Key COVID-19 vaccine trials at UNC continue as 2 drug companies report major progress

Orange County News

CHAPEL HILL, N.C. (WNCN) — One potential COVID-19 vaccine is already the hands of the FDA this weekend as Pfizer seeks emergency use authorization.  

Another potential vaccine, by Moderna, is likely not far behind.  

Both companies reported their vaccines are about 95 percent effective, but that doesn’t mean the trials are over.

At UNC, 175 people are participating in a clinical trial for the COVID-19 vaccine made by Moderna.

Dr. Joseph Eron, the chief of the division of infectious diseases at UNC, says the study needs to continue, both to gather long-term safety data and to see how long the vaccine protects people.  

If the FDA authorizes the vaccine for emergency use, he says people in the trial who received the placebo will likely be given the actual vaccine.

“If we vaccinate the people with the placebo now, we will have a little bit time difference between the people that originally got it and then the people who get it later, so we can see whether the effectiveness kind of decreases over time. We really do need to learn that so we know how often we might need to give it in the future,” explained Eron.

He says the vaccines made by Pfizer and Moderna are fairly similar, but have different storage requirements.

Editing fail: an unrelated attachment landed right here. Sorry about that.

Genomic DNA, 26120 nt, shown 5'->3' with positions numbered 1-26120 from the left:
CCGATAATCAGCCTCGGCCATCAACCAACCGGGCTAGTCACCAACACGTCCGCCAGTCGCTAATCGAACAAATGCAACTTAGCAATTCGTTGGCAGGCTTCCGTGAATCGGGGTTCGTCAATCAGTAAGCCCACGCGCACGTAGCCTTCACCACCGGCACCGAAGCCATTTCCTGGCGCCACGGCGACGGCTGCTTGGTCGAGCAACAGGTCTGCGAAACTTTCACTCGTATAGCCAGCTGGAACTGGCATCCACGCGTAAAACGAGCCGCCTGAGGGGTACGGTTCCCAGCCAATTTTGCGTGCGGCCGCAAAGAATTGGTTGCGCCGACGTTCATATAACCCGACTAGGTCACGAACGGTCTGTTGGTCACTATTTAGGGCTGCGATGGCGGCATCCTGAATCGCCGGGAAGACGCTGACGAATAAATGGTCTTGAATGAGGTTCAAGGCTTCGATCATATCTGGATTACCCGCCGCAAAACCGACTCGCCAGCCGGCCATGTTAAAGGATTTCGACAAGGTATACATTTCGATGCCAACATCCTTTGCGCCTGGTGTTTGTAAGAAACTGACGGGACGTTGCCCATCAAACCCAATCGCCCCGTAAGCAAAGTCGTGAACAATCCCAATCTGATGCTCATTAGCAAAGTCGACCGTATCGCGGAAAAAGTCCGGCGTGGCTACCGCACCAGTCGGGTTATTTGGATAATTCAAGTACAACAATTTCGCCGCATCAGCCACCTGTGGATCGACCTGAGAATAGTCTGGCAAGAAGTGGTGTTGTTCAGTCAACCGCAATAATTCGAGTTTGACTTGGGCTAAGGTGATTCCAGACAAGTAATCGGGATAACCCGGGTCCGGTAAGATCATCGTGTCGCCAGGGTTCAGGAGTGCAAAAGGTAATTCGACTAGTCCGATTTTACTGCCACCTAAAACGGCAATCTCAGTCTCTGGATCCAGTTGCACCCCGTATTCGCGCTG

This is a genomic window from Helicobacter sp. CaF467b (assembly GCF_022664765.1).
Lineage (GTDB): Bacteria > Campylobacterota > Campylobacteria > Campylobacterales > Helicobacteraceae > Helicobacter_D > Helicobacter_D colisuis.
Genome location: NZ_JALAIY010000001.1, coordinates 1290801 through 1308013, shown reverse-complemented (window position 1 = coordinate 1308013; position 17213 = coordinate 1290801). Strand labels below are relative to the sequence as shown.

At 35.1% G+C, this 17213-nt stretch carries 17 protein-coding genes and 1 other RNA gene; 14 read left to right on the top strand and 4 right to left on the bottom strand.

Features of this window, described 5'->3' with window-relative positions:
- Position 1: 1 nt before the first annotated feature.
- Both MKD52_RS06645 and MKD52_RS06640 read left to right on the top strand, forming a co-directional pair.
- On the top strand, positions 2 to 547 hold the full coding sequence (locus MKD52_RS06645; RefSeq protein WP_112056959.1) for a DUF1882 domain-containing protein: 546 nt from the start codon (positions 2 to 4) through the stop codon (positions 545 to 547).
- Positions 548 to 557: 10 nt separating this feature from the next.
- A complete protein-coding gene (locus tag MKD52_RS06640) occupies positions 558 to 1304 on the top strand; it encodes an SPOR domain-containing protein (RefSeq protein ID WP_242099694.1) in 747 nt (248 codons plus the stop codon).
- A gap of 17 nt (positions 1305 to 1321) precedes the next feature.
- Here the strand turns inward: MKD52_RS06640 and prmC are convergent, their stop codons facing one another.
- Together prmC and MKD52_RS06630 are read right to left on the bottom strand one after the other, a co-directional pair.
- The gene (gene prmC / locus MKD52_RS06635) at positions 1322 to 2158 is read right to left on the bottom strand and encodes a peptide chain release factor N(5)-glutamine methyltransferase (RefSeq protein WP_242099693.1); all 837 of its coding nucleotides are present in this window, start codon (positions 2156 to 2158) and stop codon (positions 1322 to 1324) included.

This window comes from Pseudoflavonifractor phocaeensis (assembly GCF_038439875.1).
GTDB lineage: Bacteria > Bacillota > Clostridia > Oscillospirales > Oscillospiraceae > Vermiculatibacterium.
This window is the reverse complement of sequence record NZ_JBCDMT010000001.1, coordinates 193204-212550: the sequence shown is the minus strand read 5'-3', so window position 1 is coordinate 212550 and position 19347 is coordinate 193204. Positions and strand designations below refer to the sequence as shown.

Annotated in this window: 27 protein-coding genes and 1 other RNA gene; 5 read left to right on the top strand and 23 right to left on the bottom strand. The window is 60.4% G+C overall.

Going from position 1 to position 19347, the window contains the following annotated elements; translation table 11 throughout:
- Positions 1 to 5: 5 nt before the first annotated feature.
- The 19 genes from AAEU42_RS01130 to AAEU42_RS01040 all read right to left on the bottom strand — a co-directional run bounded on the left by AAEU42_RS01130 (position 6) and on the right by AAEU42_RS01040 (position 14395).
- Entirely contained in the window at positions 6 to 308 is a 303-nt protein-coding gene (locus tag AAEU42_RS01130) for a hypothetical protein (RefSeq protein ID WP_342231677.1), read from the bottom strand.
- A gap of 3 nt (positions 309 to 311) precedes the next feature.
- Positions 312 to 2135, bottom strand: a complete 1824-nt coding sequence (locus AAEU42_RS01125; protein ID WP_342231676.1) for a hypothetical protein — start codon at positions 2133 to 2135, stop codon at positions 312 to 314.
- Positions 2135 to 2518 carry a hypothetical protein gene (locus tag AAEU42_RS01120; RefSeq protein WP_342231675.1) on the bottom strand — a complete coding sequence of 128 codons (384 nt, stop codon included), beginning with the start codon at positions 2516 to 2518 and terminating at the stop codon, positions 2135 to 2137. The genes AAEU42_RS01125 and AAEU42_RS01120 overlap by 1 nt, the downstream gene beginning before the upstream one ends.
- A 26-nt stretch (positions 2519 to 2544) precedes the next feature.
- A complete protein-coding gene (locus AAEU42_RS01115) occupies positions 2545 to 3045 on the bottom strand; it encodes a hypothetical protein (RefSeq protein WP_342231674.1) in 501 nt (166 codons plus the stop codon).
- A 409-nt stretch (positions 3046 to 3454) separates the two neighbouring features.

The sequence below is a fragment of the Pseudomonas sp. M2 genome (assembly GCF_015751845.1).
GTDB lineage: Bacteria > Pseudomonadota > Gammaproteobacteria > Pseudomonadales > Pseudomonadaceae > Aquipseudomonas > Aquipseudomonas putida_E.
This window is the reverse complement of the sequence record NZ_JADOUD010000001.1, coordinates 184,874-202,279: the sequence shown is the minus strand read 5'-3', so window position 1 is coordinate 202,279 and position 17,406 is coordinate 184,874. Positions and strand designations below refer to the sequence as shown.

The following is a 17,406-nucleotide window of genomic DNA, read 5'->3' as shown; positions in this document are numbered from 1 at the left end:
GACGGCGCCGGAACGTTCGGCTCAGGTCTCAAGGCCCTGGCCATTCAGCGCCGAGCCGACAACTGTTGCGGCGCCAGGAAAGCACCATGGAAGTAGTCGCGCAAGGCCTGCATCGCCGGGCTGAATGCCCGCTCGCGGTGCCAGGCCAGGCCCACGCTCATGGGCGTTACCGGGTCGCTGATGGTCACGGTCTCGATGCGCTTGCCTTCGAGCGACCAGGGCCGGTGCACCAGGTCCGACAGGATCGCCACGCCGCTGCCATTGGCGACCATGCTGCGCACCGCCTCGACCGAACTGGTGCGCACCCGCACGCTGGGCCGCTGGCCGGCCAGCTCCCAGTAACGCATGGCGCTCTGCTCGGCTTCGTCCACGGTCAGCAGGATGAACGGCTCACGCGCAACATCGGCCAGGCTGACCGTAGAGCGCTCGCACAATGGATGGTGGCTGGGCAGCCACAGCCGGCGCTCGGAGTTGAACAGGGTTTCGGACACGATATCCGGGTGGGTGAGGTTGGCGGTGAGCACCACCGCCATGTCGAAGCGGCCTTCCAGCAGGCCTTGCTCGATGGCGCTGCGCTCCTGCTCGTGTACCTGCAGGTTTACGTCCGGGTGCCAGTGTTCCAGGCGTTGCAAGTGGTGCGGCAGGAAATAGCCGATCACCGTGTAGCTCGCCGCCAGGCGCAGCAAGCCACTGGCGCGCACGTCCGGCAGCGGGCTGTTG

“The Moderna vaccine (is a) little bit more stable than the Pfizer vaccine. The Pfizer requires a very, very cold temperature (of) -70 centigrade. The Moderna has to be frozen, but at a higher temperature and it can exist just refrigerated so not frozen for up to a month once it gets to a site,” Eron noted.

The FDA will determine whether to authorize the vaccines for emergency use, a process which will take at least a matter of weeks, but Dr. Eron says the speed at which drug makers reached this point is remarkable.  

“We didn’t even know about this a year ago, even know about the infection, let alone what the right compound is for vaccine, what we should use. It’s really incredible; it’s unheard of,” said Eron.

He also spoke about people involved in the trials.

“The participants particularly need to be congratulated because they volunteered for something that, who knows if it worked. Who knows what potential problems there could have been, so those are real heroes,” Eron said.

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